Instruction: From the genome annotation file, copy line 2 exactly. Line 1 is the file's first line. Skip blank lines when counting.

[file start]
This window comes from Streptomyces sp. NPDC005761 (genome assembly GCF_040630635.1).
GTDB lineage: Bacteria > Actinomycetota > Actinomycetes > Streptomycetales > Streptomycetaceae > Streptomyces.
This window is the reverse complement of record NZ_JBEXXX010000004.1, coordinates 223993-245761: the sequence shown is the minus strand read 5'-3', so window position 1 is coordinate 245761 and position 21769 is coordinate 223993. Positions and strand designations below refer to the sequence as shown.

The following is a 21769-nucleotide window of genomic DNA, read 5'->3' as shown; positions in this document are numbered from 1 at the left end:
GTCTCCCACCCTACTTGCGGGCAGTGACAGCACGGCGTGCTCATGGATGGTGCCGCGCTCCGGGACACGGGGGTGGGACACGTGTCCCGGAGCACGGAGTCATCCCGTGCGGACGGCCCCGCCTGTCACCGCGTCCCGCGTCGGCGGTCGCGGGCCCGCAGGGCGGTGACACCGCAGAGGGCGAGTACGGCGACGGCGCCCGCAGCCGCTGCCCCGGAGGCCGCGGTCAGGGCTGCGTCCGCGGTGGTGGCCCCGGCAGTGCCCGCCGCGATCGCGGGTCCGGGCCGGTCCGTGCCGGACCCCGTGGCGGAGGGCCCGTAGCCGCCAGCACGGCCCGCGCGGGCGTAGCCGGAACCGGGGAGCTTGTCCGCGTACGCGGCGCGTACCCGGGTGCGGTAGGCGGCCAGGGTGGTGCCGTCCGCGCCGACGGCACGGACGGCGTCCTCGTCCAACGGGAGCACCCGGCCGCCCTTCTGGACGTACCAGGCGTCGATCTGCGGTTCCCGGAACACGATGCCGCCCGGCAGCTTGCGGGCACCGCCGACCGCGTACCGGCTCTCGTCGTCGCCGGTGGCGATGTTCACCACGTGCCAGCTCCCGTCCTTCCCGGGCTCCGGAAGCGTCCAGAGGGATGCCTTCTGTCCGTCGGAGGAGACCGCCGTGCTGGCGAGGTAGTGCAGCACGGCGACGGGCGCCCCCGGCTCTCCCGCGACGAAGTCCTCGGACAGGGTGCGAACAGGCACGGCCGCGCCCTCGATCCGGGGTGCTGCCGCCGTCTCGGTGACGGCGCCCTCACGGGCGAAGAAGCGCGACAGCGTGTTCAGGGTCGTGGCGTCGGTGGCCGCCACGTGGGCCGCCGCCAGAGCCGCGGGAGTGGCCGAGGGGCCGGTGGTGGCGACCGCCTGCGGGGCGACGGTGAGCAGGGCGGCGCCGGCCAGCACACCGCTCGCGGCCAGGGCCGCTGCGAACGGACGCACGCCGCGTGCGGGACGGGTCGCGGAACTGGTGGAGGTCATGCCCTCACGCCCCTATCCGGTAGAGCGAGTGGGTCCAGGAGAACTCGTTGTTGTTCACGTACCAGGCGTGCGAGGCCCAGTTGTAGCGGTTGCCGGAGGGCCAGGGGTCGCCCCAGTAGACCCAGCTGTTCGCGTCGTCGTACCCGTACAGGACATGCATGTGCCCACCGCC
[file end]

GTDB lineage: Bacteria > Actinomycetota > Actinomycetes > Streptomycetales > Streptomycetaceae > Streptomyces.